Saturday, August 15, 2009

Minnesota Zoo

I always try to go to the zoo when I travel. I love to see the animals, although I'm conflicted because I also hate to see them caged up. In the balance I think zoos are good because they make people more sympathetic to the plight of animals, but not everyone agrees.

The Minnesota Zoo (in Minneapolis / St. Paul) is quite a nice zoo. It's not huge in terms of numbers of animals, but it's in quite a large park-like area with lots of trees and ponds. And the animal enclosures are quite large and natural - not too many overt bars and cages. They also had a good butterfly exhibit (as you can tell by the photos!).

2009-08 Minnesota Zoo

The only negative was when I came out the main gate to find these signs:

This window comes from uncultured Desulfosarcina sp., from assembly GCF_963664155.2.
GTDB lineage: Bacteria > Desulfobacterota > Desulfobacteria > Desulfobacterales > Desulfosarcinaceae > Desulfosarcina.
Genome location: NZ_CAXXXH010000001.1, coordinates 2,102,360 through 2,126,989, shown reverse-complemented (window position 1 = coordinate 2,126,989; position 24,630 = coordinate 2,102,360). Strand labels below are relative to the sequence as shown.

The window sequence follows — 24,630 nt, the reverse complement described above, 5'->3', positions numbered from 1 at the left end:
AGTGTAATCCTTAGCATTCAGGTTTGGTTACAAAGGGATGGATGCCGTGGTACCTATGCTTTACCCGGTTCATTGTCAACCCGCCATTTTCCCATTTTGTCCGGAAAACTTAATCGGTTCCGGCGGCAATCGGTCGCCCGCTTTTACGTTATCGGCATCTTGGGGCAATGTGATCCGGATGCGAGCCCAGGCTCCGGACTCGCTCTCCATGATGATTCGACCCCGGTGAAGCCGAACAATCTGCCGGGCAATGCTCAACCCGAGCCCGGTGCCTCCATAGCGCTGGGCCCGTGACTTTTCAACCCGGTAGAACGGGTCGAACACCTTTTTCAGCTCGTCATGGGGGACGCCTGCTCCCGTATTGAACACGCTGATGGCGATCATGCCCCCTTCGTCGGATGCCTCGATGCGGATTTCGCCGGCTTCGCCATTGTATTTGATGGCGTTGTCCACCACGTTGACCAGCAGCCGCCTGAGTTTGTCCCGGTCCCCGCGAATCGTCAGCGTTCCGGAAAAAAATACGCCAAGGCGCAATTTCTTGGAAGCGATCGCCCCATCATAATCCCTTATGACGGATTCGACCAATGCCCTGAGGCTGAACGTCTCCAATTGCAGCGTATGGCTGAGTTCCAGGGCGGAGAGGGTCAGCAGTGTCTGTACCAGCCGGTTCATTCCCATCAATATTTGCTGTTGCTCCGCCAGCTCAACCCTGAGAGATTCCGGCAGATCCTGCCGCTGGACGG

The zoo may not have done this themselves, they may contract out the grounds maintenance. Maybe it wasn't even zoo property, although it was immediately outside the gate. Even so, for a place like this, that makes a big deal out of conservation and protecting the environment, it seems a little contradictory to be spraying poison around within 100 yards of animal enclosures. Not to mention all the kids and babies passing by going in and out of the zoo.

I emailed the zoo about this, but got no response. (I know they received it because they had problems receiving the photo.) This seems to be the norm when you report issues to most organizations. I can't understand it - it seems so totally "wrong" to me. How hard is it to reply? Even if it's just to say "we received your message". It wouldn't even cost them anything to say they'll look into it. To me, the worst possible response is to ignore it, or at least to appear to be ignoring it. I can't imagine that my software business would have survived if we had ignored customers reporting problems.

I even told them I'd be blogging about it and that I'd be happy to include their response. I thought that might help elicit a reply, but I guess that was wishful thinking.